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Copyright by Eunyoung Park 2007 - The University of Texas at Austin

Copyright by Eunyoung Park 2007 - The University of Texas at Austin

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consists of several processes including: (1) invasion or digestion of the basement membrane by tumor cells and migration of these cells through the basement membrane into the circulation (intravasation) and (2) migration of the cells out of the circulation and invasion into the target tissue (extravasation). Colorectal cancer is rated using Duke’s classification system that contains four stages: A to D. Duke’s stage A refers to tumors that affect only the mucosa of the bowel and not other structures of the colon. Duke’s stage B indicates the tumor has invaded into or through the muscularis propria of the colon. In Duke’s stage C the cancer has spread to the local lymph nodes. Duke’s stage D indicates that the cancer has metastasized to distant tissues and organs. Metastasis and Matrixmetalloproteinases (MMPs) Cancer cell invasion and metastasis are multistep processes that involve extracellular matrix (ECM) proteolysis and changes in adhesion molecules. Matrix metalloproteinases (MMPs) are family of proteolytic enzymes which degrade the ECM during cancer progression [For a review please see: (8,9)]. MMP overexpression has been linked with invasion and metastasis and inhibitiors of MMPs block invasive and metastatic activities of many tumor types. MMP’s are classified into four groups based on their substrate; collagenases, gelatinases, stromelysins and matrilysins. Particularly one group of MMPs, the gelatinases MMP-2 and –9, are associated with progression of colon cancer [For a review please see: (9)]. MMP-2 and -9 mRNA were elevated in colon cancer tissues as compared with normal colon tissues (10,11). Protein levels and activation of MMP-2 and -9 in colon cancer were closely related with Duke’s staging 3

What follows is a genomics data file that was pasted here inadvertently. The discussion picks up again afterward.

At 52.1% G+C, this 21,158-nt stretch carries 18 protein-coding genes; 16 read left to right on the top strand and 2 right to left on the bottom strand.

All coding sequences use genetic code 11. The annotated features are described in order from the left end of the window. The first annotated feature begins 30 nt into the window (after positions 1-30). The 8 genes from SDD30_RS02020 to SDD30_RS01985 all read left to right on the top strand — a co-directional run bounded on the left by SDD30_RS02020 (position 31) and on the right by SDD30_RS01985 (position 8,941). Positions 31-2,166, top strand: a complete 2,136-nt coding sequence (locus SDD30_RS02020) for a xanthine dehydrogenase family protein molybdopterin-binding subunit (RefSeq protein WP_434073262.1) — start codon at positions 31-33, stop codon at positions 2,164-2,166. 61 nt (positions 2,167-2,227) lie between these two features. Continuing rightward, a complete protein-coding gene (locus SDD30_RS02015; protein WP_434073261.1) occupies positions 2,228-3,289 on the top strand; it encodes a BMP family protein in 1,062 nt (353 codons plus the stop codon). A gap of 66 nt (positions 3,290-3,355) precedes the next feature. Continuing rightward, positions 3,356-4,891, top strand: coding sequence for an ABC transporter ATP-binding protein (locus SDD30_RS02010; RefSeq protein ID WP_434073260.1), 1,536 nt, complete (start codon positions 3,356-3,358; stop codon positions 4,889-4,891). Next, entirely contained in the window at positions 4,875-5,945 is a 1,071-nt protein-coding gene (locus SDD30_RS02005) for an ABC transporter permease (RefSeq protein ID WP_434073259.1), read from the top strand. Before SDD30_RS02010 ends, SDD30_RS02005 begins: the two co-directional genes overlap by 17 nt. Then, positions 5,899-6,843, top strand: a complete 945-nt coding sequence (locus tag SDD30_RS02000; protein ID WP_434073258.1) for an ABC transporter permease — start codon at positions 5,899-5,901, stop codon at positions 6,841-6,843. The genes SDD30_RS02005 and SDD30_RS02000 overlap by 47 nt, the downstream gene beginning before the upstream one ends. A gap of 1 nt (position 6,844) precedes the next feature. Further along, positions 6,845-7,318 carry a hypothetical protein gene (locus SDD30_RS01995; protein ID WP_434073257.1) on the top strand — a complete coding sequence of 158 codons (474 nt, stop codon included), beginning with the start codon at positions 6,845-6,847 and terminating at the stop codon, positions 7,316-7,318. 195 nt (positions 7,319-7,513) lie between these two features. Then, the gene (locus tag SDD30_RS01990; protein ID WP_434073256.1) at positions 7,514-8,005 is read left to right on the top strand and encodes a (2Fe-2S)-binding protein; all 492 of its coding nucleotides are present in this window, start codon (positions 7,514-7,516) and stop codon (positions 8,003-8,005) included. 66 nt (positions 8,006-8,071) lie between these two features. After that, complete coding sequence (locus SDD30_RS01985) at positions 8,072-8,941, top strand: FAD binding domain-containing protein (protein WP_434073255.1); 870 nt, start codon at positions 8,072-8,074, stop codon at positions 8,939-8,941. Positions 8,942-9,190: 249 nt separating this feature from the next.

(12). The protein levels of MMP-2 and -9 were increased in invasive regions of colon cancer (13). Specifically, MMP-2 was significantly overexpressed in Duke’s D stage (13,14). MMP-2 and -9 activation has also been shown to be increased in patients with metastases (15). Those data indicate that MMP-2 and -9 are involved in cancer progression. Metastasis and Phosphatidylinositol 3-kinases (PI3K) Signaling Phosphatidylinositol 3-kinases (PI3Ks) catalyze the phosphorylation of the 3-OH position of the inositol head groups of the phosphatidylinositol (PI) lipids, phosphatidylinos--itol(4)phosphate [PI(4)P], and phosphatidylinositol(4,5)bisphosphate [PI(4,5)P2] to generate PI(3)P, PI(3,4)P2 and PI(3,4,5)P3, respectively (16). PI(3,4)P2 and PI(3,4,5)P3 are generally absent from resting cells, but their intracellular concentration rises markedly upon stimulation via a variety of cell surface receptors, suggesting a second messenger function. PI3K can be classified into three main groups on the basis of their substrate and structure. The class-1 PI3K is the most studied and is a key enzyme in a intracellular signaling pathway, modulated by many growth and survival factors, which regulate cell proliferation, growth, survival and apoptosis (17,18). In addition, the class-1 PI3K is highly expressed in colon cancer cell lines (19). The class-1 PI3K is a heterodimer composed of a catalytic subunit (p110) and a regulator subunit (p85). The substrate for class I PI3K is PI(4,5)P2 which generates the second messenger PI(3,4,5)P3. The PI3K are also involved in cancer cell proliferation, survival, motility, differentiation, cytoskeletal rearrangement, and angiogenesis (20,21). 4

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